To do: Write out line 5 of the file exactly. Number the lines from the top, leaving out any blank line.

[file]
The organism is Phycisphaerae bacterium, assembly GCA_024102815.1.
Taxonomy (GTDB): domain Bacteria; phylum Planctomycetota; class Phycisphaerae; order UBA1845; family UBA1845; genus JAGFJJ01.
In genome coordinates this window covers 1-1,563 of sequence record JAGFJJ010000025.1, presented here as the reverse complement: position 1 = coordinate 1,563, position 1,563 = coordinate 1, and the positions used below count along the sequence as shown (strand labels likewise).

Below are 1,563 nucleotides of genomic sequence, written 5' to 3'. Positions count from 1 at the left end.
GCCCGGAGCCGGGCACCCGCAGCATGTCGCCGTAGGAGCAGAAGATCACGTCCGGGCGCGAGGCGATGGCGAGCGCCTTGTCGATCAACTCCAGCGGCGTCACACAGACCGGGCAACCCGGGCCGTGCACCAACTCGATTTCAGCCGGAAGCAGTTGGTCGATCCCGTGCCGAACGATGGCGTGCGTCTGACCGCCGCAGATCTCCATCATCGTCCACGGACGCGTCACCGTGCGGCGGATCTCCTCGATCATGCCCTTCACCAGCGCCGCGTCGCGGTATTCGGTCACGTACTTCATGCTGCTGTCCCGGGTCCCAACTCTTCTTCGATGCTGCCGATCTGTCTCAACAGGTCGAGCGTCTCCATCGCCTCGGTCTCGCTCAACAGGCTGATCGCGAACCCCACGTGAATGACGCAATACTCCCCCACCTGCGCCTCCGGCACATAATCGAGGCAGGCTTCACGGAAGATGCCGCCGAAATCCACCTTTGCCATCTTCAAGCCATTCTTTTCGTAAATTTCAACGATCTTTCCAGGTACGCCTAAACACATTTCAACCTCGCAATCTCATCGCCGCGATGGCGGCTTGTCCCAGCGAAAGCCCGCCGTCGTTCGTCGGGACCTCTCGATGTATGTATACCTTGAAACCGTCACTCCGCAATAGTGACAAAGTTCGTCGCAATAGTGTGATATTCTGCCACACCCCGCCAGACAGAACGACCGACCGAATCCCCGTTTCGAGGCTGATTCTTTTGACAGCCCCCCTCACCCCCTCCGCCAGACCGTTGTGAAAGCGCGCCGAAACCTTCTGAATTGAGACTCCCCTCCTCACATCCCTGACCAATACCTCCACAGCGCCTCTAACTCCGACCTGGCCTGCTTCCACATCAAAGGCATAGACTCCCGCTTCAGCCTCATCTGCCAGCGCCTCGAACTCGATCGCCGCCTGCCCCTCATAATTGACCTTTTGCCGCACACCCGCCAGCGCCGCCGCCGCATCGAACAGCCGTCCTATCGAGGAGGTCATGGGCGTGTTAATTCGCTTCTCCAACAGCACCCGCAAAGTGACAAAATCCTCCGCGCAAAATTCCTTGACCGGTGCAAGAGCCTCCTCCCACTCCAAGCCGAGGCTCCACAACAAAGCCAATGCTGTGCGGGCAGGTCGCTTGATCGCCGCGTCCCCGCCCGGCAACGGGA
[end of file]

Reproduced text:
GCCCGGAGCCGGGCACCCGCAGCATGTCGCCGTAGGAGCAGAAGATCACGTCCGGGCGCGAGGCGATGGCGAGCGCCTTGTCGATCAACTCCAGCGGCGTCACACAGACCGGGCAACCCGGGCCGTGCACCAACTCGATTTCAGCCGGAAGCAGTTGGTCGATCCCGTGCCGAACGATGGCGTGCGTCTGACCGCCGCAGATCTCCATCATCGTCCACGGACGCGTCACCGTGCGGCGGATCTCCTCGATCATGCCCTTCACCAGCGCCGCGTCGCGGTATTCGGTCACGTACTTCATGCTGCTGTCCCGGGTCCCAACTCTTCTTCGATGCTGCCGATCTGTCTCAACAGGTCGAGCGTCTCCATCGCCTCGGTCTCGCTCAACAGGCTGATCGCGAACCCCACGTGAATGACGCAATACTCCCCCACCTGCGCCTCCGGCACATAATCGAGGCAGGCTTCACGGAAGATGCCGCCGAAATCCACCTTTGCCATCTTCAAGCCATTCTTTTCGTAAATTTCAACGATCTTTCCAGGTACGCCTAAACACATTTCAACCTCGCAATCTCATCGCCGCGATGGCGGCTTGTCCCAGCGAAAGCCCGCCGTCGTTCGTCGGGACCTCTCGATGTATGTATACCTTGAAACCGTCACTCCGCAATAGTGACAAAGTTCGTCGCAATAGTGTGATATTCTGCCACACCCCGCCAGACAGAACGACCGACCGAATCCCCGTTTCGAGGCTGATTCTTTTGACAGCCCCCCTCACCCCCTCCGCCAGACCGTTGTGAAAGCGCGCCGAAACCTTCTGAATTGAGACTCCCCTCCTCACATCCCTGACCAATACCTCCACAGCGCCTCTAACTCCGACCTGGCCTGCTTCCACATCAAAGGCATAGACTCCCGCTTCAGCCTCATCTGCCAGCGCCTCGAACTCGATCGCCGCCTGCCCCTCATAATTGACCTTTTGCCGCACACCCGCCAGCGCCGCCGCCGCATCGAACAGCCGTCCTATCGAGGAGGTCATGGGCGTGTTAATTCGCTTCTCCAACAGCACCCGCAAAGTGACAAAATCCTCCGCGCAAAATTCCTTGACCGGTGCAAGAGCCTCCTCCCACTCCAAGCCGAGGCTCCACAACAAAGCCAATGCTGTGCGGGCAGGTCGCTTGATCGCCGCGTCCCCGCCCGGCAACGGGA